Our Earliest Story (prepared in 2021)
I have gone back about as far as I can with the sources that are available to me. I remain hopeful that some more church books from Liegnitz District have survived beyond those preserved by the LDS. Maybe as Bishop’s copies stored in Wroclaw archives or the like, that have not yet seen the light of day. But I do doubt they survived the world wars, Russian occupation and/or natural disasters. I will continue to pick around the edges on this front and am hopeful I will unravel some more possible relationships. With a full set of baptismal, marriage and burial records, and with the detail in which the Germanic churches recorded family information it is very possible to piece together generations of information – the issue is finding complete records still in existence. Missing volumes mean missing links, and without the links the chain to find generations is broken. Another untapped source I feel are land records. And from what I understand they are available, but nothing I am aware of is digital and all require a lengthy trip to Poland – and probably some high level language skills. We know some names, dates and some related locations to get this search started once/if the records become available.
Basing our history on the development of surnames, the establishment of ‘Hoffmann’ (likely in earliest form ‘Hofmann’) can be traced back to the Liegnitz locality. This timeframe goes back to around the period of the reformation. The adoption of the surname Hoffmann was not unusual. It became highly used so any relationship between families should be treated with due caution.
Conjecture back earlier than this can only be gleaned from Dad’s DNA. We can assume that the Wyatt’s contributed to the UK result (Wales, Ireland, Devon, Cornwall etc). The highest proportion is made up of Germanic and Eastern Europe. Remembering that the Jarick line is Lusatian, the residue for the Hoffmanns/Polaks/Piltz (and with the generation another step back (Hoffmann/Hayn/Lux) this keeps us genetically in this area. Whether this be Slavic or Germanic our family movement through the centuries can probably be tied to historic migrations and colonization.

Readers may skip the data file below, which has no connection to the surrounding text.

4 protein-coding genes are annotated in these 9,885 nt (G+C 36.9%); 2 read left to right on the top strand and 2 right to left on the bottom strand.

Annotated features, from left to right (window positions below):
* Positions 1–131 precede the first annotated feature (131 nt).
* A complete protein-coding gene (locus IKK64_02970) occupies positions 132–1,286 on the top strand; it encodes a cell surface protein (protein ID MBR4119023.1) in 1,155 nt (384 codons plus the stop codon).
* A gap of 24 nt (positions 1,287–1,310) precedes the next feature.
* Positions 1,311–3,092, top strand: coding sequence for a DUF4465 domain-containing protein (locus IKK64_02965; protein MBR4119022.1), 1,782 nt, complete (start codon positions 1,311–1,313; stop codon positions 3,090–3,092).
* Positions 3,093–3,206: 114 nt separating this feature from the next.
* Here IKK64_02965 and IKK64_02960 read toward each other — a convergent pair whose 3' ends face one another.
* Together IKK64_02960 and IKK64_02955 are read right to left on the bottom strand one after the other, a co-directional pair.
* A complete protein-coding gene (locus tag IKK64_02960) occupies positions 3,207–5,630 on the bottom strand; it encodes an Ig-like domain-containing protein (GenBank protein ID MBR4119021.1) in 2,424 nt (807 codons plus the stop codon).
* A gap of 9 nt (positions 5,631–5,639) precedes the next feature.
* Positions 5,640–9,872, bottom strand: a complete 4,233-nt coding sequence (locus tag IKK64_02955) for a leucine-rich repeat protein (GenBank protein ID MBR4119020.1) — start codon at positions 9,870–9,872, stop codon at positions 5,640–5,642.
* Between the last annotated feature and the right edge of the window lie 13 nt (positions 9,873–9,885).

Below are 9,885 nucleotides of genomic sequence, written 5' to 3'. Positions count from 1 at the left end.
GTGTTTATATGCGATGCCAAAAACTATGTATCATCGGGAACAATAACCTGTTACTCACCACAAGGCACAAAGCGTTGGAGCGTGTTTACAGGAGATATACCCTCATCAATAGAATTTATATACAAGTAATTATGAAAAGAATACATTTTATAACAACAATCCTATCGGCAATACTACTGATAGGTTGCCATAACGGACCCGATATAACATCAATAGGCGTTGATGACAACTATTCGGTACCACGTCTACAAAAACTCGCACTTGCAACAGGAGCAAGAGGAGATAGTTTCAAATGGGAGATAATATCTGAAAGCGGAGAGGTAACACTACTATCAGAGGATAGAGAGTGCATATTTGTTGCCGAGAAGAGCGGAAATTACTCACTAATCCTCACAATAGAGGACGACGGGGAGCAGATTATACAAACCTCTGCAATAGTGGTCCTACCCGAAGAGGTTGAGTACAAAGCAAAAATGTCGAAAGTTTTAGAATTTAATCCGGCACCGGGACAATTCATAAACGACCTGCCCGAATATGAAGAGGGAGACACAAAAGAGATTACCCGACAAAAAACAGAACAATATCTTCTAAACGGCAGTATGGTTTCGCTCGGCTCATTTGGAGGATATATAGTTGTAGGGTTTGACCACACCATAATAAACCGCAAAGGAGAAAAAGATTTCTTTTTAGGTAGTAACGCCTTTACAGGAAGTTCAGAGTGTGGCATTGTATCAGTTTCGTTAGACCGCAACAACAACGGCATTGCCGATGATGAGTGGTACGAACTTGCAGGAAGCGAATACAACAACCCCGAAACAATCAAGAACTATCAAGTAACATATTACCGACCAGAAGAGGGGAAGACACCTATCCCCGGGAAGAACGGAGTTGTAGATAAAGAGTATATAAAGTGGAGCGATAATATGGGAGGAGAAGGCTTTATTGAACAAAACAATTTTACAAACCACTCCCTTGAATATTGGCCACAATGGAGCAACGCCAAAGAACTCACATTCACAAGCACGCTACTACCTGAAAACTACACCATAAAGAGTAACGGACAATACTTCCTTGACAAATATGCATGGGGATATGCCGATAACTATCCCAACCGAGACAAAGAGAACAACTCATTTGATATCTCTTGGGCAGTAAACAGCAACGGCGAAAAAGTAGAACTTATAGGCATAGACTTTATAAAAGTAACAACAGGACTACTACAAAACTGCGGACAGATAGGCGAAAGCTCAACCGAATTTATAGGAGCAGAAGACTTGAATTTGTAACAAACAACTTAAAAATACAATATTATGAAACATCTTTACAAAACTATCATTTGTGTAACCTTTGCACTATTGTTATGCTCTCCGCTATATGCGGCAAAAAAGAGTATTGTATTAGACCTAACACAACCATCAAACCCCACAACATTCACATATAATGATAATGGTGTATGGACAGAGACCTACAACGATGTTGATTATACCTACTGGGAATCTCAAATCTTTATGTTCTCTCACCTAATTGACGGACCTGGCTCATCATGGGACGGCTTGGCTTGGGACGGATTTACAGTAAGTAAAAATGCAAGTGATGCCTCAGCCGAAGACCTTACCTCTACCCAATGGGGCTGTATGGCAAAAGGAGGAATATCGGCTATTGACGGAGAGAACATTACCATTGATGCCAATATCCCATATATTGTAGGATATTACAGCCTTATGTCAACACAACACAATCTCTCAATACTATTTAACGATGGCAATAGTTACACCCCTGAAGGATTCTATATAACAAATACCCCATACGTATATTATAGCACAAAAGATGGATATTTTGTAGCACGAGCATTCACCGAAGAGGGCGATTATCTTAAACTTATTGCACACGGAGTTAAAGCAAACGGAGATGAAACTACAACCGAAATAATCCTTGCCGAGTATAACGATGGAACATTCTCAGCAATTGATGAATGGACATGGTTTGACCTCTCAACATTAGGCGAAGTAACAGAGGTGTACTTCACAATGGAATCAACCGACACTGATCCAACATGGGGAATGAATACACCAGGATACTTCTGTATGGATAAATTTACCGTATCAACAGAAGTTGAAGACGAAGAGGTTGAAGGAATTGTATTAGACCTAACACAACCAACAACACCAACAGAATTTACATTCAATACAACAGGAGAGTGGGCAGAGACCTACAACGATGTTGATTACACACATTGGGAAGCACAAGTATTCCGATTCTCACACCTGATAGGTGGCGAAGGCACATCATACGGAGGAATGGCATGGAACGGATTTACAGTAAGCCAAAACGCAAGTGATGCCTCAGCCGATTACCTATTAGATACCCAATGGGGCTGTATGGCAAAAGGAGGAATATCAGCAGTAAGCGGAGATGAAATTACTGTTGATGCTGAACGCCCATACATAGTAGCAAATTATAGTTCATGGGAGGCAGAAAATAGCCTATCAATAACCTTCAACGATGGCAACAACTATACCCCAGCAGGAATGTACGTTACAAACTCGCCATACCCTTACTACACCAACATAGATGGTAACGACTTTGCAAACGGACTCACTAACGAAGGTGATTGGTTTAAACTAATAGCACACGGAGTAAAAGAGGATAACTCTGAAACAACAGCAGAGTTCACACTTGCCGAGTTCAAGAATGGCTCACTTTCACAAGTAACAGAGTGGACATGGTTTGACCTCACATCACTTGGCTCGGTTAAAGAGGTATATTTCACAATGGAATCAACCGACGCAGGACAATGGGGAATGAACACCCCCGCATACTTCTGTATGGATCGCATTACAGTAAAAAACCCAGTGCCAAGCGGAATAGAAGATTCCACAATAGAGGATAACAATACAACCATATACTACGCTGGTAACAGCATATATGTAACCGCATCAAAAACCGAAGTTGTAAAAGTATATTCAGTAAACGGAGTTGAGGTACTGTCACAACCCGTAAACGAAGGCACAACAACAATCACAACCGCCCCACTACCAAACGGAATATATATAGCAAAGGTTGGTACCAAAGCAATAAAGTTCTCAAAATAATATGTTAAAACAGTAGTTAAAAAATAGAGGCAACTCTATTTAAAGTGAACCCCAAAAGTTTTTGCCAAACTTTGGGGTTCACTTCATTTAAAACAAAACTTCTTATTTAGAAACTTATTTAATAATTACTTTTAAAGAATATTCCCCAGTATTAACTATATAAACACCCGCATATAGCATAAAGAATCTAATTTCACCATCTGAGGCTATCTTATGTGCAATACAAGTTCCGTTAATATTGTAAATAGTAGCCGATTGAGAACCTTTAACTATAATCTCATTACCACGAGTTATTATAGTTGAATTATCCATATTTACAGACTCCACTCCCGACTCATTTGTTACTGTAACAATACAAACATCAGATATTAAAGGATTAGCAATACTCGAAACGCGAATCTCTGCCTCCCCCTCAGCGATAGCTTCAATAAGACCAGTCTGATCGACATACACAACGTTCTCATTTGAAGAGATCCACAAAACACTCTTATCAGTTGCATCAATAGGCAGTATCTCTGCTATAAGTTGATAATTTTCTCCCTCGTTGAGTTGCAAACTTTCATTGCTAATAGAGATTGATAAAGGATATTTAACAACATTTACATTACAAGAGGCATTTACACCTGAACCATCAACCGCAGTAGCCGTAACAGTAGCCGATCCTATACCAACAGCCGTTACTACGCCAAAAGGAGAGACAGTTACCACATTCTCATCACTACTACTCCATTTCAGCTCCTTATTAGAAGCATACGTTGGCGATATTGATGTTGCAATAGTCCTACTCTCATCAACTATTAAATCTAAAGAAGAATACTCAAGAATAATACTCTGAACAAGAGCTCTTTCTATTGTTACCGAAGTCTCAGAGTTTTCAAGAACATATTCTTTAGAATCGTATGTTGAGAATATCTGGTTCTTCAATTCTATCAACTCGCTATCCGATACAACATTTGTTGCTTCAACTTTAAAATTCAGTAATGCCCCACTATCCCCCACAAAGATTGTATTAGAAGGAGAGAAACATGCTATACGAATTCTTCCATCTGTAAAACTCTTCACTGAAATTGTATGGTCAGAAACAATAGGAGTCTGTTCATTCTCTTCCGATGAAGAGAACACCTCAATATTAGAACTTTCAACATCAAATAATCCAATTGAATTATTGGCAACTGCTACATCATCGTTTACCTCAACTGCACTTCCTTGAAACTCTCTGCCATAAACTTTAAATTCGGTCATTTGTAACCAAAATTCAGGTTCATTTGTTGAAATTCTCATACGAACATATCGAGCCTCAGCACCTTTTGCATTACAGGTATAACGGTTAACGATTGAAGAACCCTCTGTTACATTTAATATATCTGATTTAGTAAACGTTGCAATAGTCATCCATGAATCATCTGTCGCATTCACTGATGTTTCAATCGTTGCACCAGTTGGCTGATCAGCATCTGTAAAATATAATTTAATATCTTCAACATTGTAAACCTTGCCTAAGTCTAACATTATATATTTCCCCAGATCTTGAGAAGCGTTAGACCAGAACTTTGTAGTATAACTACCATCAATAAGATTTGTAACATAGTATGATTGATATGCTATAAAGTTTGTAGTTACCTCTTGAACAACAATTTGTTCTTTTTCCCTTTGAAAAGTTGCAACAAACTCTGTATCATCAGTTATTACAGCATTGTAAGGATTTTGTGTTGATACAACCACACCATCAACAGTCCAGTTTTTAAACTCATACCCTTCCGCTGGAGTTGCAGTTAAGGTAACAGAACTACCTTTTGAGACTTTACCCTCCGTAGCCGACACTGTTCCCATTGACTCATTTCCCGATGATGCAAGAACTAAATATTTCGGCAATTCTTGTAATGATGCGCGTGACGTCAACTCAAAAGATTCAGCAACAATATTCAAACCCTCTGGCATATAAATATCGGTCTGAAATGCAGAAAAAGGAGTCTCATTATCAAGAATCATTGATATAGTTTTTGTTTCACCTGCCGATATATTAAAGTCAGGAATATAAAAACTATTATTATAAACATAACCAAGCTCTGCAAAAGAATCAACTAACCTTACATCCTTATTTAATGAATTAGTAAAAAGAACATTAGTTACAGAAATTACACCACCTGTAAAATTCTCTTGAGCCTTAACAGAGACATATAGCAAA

Ethnically our Hoffmann heritage could be Slavic or Germanic, and likely a combination of the two.
Nationality-wise, the Hoffmanns would have flowed with whatever the dominant ruling class was as borders and authority changed in volatile Eastern Europe.
9th Century Silesia was exclusively inhabited by Slavic peoples. By the 10th century the Czech Premyslids and Polish Piasts vied for control. All of the Silesian Piast rulers encouraged the immigration of Germans, who increased the region’s agricultural productivity, developed its coal mining and textile weaving, and populated new towns. As such the population took on an increasingly German character. There was some division across Silesia, initially with 3 principalities being established. It further fragmented and at one point there were as many as 16 sub-principalities operating. Largely the area became a province of Poland and part of the Piast Dynasty prior to 1335. After this it became ruled by the Bohemian crown and part of the Holy Rome Empire. Apart from a period (1425-35) where it was ruled by Hungary, here it stayed until 1526 when the crown passed to the Austrian Habsburg Dynasty. The reformation turned Silesia almost entirely Protestant and then ensured an alignment with Protestant Bohemia and Saxony in rebellion against the Habsburgs. In 1742 Silesia was taken by Prussia.
In her eulogy it was read that GGGGrandmother Lux was born into the Kingdom of Prussia. This is probably the most accurate description. Prior to taking up citizenship after our Australian Immigration I would describe us as Silesian Prussians.
Religion-wise, prior to the Reformation we were part of the Holy Roman Empire. But as the Liegnitz region was an early adopter of the teaching of the Reformation we would have been Lutheran from an early stage.